Timber towers could transform London’s skyline

8 April 2016

Researchers have presented plans for London’s first timber skyscraper to the Mayor of London Boris Johnson.

The conceptual plans for an 80-storey, 300m high wooden building integrated within the Barbican, have been drawn up by researchers from Cambridge University’s department of architecture, working with PLP Architecture and engineers Smith and Wallwork.

The proposals currently being developed would create over 1,000 new residential units in a 1 million ft2 mixed-use tower and mid-rise terraces in central London, integrated within the Barbican.

“We believe people have a greater affinity for taller buildings in natural materials rather than steel and concrete towers,” said Dr Michael Ramage, director of Cambridge’s centre for natural material innovation.

“The fundamental premise is that timber and other natural materials are vastly underused and we don’t give them nearly enough credit. Nearly every historic building, from King’s College Chapel to Westminster Hall, has made extensive use of timber.”

PLP Architecture is currently designing many of London’s tall buildings and said the use of timber could transform building in the city.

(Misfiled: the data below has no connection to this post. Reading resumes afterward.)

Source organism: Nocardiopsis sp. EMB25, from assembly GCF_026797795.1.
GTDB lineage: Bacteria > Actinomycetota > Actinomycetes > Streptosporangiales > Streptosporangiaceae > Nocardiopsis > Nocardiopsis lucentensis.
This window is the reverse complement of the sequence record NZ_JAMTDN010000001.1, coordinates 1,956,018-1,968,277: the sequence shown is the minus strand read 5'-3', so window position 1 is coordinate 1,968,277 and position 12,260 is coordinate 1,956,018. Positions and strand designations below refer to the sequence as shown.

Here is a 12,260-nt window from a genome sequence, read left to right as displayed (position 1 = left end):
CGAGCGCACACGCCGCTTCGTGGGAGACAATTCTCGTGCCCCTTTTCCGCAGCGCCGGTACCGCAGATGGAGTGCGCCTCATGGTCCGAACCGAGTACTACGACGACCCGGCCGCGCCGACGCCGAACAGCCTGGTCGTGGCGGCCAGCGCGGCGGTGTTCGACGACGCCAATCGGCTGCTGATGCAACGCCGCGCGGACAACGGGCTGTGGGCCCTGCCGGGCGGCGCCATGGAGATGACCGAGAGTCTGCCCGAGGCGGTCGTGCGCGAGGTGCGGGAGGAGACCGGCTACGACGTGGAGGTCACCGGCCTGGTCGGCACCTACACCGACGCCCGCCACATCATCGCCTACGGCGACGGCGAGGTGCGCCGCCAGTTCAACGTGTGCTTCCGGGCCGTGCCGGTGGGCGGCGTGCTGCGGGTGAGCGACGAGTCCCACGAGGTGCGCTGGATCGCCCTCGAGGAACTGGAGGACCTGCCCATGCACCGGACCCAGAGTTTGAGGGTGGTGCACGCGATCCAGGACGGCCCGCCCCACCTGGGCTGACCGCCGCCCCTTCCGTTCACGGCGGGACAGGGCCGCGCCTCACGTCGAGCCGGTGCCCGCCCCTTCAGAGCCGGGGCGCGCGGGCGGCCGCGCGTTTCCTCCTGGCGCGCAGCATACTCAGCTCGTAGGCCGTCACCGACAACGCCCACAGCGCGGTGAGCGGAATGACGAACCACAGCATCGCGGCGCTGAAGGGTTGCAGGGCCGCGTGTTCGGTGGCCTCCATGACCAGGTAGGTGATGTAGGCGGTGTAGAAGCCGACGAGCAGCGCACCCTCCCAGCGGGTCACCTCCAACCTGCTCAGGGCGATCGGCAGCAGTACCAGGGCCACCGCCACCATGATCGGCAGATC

Simon Smith of Smith and Wallwork engineers said it was only a “matter of time” until the first timber skyscraper was built.

At present, the world’s tallest timber building is a 14-storey apartment block in Bergen, Norway. The proposed tower in London would be the second tallest building in the capital after The Shard.

The design for the Barbican project is the first in a series of timber skyscrapers developed by Cambridge University in association with globally renowned architects and structural engineers with funding from the UK’s Engineering and Physical Sciences Research Council.

The proposal would use some 65,000m3 of structural softwood timber in its construction, locking in 50,000t of CO2 in the building timber frame.

The timber tower design